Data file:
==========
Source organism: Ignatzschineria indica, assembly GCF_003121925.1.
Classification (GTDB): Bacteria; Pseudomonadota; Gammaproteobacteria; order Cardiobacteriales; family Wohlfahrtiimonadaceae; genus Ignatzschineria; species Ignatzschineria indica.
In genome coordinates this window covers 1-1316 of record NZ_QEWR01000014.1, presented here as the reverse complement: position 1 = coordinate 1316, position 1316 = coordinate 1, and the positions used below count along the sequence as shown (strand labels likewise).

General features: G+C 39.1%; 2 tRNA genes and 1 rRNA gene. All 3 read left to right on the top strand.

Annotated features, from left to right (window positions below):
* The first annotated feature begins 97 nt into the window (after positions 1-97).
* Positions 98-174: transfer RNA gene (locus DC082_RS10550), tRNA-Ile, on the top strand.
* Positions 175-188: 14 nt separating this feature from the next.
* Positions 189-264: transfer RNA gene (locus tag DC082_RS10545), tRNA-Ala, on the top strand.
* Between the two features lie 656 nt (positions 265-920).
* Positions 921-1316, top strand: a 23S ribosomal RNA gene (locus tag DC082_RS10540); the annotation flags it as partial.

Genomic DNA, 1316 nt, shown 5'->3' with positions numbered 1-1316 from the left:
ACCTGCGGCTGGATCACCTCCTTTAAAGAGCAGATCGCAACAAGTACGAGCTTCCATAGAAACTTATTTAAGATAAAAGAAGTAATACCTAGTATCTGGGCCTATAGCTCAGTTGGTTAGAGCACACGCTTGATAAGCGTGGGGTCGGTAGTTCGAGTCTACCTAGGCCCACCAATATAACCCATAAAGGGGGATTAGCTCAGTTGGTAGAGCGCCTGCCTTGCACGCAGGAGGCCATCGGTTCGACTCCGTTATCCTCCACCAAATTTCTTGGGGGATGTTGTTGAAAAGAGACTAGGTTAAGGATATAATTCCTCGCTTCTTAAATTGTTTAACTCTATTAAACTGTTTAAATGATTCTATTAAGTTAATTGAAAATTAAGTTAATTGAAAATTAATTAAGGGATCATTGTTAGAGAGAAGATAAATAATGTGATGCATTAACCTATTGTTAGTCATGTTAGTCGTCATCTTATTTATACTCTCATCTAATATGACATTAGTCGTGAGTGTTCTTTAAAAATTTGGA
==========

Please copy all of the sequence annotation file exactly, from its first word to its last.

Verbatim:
Source organism: Ignatzschineria indica, assembly GCF_003121925.1.
Classification (GTDB): Bacteria; Pseudomonadota; Gammaproteobacteria; order Cardiobacteriales; family Wohlfahrtiimonadaceae; genus Ignatzschineria; species Ignatzschineria indica.
In genome coordinates this window covers 1-1316 of record NZ_QEWR01000014.1, presented here as the reverse complement: position 1 = coordinate 1316, position 1316 = coordinate 1, and the positions used below count along the sequence as shown (strand labels likewise).

General features: G+C 39.1%; 2 tRNA genes and 1 rRNA gene. All 3 read left to right on the top strand.

Annotated features, from left to right (window positions below):
* The first annotated feature begins 97 nt into the window (after positions 1-97).
* Positions 98-174: transfer RNA gene (locus DC082_RS10550), tRNA-Ile, on the top strand.
* Positions 175-188: 14 nt separating this feature from the next.
* Positions 189-264: transfer RNA gene (locus tag DC082_RS10545), tRNA-Ala, on the top strand.
* Between the two features lie 656 nt (positions 265-920).
* Positions 921-1316, top strand: a 23S ribosomal RNA gene (locus tag DC082_RS10540); the annotation flags it as partial.

Genomic DNA, 1316 nt, shown 5'->3' with positions numbered 1-1316 from the left:
ACCTGCGGCTGGATCACCTCCTTTAAAGAGCAGATCGCAACAAGTACGAGCTTCCATAGAAACTTATTTAAGATAAAAGAAGTAATACCTAGTATCTGGGCCTATAGCTCAGTTGGTTAGAGCACACGCTTGATAAGCGTGGGGTCGGTAGTTCGAGTCTACCTAGGCCCACCAATATAACCCATAAAGGGGGATTAGCTCAGTTGGTAGAGCGCCTGCCTTGCACGCAGGAGGCCATCGGTTCGACTCCGTTATCCTCCACCAAATTTCTTGGGGGATGTTGTTGAAAAGAGACTAGGTTAAGGATATAATTCCTCGCTTCTTAAATTGTTTAACTCTATTAAACTGTTTAAATGATTCTATTAAGTTAATTGAAAATTAAGTTAATTGAAAATTAATTAAGGGATCATTGTTAGAGAGAAGATAAATAATGTGATGCATTAACCTATTGTTAGTCATGTTAGTCGTCATCTTATTTATACTCTCATCTAATATGACATTAGTCGTGAGTGTTCTTTAAAAATTTGGA